To kick off my series on “Literature for the Modern Mind,” I’ll start with the one who started it all—Dante Alighieri. Really, I should address his whole Commedia here, but since I’ve taught the Inferno for the past three years in my senior class, and (I’m ashamed to admit!) I haven’t yet read the Purgatorio and Paradiso (both this summer, I hope!) I’ll stick to the first of the three-part journey.
For more on what kinds of literature I hope to write about in this series, see my earlier post on the modern self. I want to examine some works that I’ve read and taught that put forth a concept of our identity that runs counter to the modern one. By a modern identity I mean one predicated on the notion that the body and mind have little to say to each other, that the physical and spiritual exist on separate planes and interact only through a series of representations or extrapolations. Standing against this world view is the kind of art we might call incarnational, in the broad sense that it seeks to express the spirit through matter, through carne, the flesh. Incarnation is obviously an important word for Catholics (and all Christians), as it expresses a doctrine central to the faith, namely, that Christ, God-made-human, took on flesh in order to express love through its wounds. This whole process wasn’t a symbol, or metaphor, but the real thing, love itself, known as only we can know it—through the human form.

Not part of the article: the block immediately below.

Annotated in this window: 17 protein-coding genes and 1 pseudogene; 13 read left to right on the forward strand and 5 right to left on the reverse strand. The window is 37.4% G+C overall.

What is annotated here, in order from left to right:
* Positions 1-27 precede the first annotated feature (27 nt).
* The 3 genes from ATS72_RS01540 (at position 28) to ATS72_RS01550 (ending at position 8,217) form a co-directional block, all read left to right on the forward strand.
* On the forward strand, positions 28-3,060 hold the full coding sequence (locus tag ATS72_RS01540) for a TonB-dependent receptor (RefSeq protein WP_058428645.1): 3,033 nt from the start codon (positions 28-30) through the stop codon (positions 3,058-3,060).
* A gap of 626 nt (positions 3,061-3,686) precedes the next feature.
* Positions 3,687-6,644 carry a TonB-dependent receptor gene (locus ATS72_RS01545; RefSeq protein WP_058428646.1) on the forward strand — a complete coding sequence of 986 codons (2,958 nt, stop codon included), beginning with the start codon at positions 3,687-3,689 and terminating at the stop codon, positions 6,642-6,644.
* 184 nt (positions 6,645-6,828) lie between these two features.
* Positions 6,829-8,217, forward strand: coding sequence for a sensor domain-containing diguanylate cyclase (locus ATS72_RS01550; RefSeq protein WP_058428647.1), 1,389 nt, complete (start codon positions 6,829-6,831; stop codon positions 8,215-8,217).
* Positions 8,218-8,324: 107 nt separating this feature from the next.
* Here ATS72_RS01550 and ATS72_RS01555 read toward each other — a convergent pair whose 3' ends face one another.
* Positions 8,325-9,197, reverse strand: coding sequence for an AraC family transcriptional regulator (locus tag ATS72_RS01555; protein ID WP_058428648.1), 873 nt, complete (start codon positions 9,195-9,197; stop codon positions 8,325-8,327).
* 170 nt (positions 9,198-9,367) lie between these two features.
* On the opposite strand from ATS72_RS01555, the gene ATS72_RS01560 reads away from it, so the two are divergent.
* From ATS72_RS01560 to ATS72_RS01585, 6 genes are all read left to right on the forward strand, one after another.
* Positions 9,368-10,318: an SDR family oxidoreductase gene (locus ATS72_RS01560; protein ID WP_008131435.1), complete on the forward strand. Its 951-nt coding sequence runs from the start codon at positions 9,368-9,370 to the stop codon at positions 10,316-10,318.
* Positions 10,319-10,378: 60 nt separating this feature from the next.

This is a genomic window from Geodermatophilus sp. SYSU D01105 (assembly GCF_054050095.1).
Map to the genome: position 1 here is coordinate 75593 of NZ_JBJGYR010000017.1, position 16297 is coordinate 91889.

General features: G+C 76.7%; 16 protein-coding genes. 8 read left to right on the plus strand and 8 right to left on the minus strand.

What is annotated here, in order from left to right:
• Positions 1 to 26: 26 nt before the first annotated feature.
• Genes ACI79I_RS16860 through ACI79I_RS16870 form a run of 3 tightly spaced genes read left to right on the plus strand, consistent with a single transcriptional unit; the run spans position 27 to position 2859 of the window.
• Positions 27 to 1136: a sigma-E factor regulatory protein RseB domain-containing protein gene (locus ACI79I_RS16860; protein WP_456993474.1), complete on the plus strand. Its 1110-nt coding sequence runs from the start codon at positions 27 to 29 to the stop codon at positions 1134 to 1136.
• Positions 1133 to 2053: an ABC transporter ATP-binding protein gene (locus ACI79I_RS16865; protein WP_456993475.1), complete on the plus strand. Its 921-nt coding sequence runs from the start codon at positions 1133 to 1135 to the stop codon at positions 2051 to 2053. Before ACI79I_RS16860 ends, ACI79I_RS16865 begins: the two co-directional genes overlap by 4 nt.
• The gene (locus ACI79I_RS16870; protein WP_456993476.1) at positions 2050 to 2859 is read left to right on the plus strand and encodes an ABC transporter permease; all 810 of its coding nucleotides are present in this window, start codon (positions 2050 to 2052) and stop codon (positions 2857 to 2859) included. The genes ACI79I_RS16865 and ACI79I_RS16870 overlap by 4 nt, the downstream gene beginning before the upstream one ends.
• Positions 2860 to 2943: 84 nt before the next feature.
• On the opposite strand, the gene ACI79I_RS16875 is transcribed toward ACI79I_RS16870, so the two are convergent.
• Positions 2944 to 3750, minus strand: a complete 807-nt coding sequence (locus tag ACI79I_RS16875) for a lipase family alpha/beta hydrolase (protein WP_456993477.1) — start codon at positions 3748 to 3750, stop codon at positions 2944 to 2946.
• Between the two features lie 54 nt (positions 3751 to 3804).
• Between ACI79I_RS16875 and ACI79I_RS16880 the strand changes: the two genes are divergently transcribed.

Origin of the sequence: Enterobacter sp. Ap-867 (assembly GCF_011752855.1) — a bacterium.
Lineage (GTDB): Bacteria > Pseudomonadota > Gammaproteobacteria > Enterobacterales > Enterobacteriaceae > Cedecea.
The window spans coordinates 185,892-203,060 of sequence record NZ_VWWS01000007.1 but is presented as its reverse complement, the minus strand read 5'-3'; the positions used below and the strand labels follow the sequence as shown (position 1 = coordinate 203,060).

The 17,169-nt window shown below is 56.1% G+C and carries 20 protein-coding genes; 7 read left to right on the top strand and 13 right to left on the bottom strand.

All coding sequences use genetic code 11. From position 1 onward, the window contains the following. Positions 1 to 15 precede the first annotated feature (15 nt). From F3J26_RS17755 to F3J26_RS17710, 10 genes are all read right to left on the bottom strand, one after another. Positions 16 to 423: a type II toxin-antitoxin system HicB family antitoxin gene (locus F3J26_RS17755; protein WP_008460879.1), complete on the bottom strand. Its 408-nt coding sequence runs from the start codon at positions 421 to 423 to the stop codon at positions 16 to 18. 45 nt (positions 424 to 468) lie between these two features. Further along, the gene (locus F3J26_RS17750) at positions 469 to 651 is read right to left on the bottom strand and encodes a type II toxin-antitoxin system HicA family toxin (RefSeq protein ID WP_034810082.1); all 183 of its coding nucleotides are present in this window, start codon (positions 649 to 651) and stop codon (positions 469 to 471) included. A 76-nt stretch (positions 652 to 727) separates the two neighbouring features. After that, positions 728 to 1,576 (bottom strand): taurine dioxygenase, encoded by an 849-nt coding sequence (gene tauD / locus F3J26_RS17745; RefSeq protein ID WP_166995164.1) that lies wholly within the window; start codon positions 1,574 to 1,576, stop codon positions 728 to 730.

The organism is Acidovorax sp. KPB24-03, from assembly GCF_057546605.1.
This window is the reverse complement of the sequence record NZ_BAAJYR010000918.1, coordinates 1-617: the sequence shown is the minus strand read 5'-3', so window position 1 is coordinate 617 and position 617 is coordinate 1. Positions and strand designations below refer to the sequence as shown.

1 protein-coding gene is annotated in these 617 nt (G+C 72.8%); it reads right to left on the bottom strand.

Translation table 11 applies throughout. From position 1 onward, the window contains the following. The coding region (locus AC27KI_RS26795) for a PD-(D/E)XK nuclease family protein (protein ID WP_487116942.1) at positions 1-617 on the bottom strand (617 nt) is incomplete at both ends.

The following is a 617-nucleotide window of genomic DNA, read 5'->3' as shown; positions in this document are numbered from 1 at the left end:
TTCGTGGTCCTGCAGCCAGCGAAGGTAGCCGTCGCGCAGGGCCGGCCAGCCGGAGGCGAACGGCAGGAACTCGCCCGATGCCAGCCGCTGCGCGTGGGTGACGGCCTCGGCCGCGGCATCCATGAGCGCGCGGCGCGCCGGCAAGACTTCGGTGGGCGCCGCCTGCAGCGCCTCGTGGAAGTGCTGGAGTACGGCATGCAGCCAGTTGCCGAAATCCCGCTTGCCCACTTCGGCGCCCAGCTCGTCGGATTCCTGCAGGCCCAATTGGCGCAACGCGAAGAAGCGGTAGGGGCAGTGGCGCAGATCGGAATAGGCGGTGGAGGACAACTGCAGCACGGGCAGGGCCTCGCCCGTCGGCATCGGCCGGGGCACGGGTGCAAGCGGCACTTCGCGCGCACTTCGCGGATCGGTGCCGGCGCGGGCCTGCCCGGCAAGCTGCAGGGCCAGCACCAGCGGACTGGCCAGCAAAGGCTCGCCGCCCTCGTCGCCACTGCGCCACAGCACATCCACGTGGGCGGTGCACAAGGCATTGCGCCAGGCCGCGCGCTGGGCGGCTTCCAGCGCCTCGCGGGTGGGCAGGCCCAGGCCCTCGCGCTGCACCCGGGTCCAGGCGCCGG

Flannery O’Connor once famously said at a dinner party that if the Eucharist “[is] a symbol, to Hell with it!” One might also apply that saying to the kind of literature I’m trying to define (and of which O’Connor wrote her fair share). In it there are really no things such as symbols, for if we think about characters primarily through gestures and talismans that “symbolize” their real identities, we have already divided the world into the two realms of body and spirit. Rather, incarnational literature seeks to collapse this kind of divided vision by presenting, I would argue, the eternal through the physical.